What to expect in Mongolian ger camps
What to expect in Mongolian ger camps Ulaanbaatar Reviews
The right expectations ensure a great trip! Aug 22, 2011
- Mattresses will be hard as a rock. Some pillows will be too.
- Most camps do not have 24 hour of electricity. There will be a light bulb of some sort and an electrical socket in your ger, but they won’t work all the time. Bring a flashlight and plenty of batteries, also for your camera.
- Do not expect cold drinks in a camp that doesn’t have 24 hours of electricity.
- There will always be toilets and showers, but chances are there is no warm water. If there is warm water, it won’t be there for the entire day. Ask the staff for the best time to take a shower.
In most camps, warm water means that it is a bit less cold. The water pressure in the showers will be very bad, don’t use too much shampoo, it will take ages to wash it out. In water that is a bit less cold…
- It will be cold at night, also in the summer months. In the Gobi desert, the provided blankets will be enough (but bring an extra warm pajama just in case). In the other areas the gers will have a wooden stove and fire wood. The staff can help you to light it, you can even ask them to come by your ger and light the stove while you’re still in bed. That way the ger will be warm when you wake up.
- Bring plenty of clothes that you can wear in layers. In the summer months there can be cold days, wet days and very warm days. Be prepared for everything.
- There will be dust everywhere. If you wear contact lenses, wear large sunglasses.
- The camps will all have a restaurant, but there will not be a menu. They will serve a three course meal of whatever is available, the same goes for breakfast.
Sometimes the food will be great, at other times it is a bit disappointing. It is unlikely you will get many vegetables. There will be noodles, rice and lots of mutton. The dessert is always a chocolate candy bar of some sort.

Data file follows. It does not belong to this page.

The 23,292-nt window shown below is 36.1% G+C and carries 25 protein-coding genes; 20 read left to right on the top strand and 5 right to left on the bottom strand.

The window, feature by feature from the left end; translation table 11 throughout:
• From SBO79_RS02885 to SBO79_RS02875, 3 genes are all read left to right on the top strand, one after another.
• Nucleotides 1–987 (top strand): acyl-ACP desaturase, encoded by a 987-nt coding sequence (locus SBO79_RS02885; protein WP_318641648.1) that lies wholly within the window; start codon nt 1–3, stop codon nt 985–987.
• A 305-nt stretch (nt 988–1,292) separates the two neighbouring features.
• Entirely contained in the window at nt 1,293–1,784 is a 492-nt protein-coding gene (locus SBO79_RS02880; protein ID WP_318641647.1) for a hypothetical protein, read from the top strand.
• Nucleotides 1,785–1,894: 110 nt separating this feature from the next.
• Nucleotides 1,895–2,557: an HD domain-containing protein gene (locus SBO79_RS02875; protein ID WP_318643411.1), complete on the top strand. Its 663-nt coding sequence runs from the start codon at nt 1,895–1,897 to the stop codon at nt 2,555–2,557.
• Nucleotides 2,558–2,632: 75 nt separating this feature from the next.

- If you are a vegetarian, you have a serious problem in Mongolia. If you stay in the capital Ulaanbaatar, you can probably get by if you closely check a travel guide like Lonely Planet. If you stay in ger camps you won’t have a choice of the food that is put in front of you.
I am a vegetarian myself (for ten years) and I chose to eat meat during the trip. If you decide to do the same: start practicing eating beef (chicken and pork are easier to digest, but beef is what they mostly serve in Mongolia) at least on a couple occasions in the weeks prior to going to Mongolia. If you get a stomach ache, go to the doctor and discuss it.
I didn’t get a stomach ache, but make sure you bring pills just in case. If you aren’t used to digesting meat and start eating it during your stay in Mongolia, this may seriously ruin your trip.
- Sometimes a camp has laundry service, but check if they have a dryer. It won’t be unusual if you ask to get your clothes washed to have it ready the next day and end up with a pile of soaking wet clothes when you want to leave.
Part of the Mongolia 2011 travel blog
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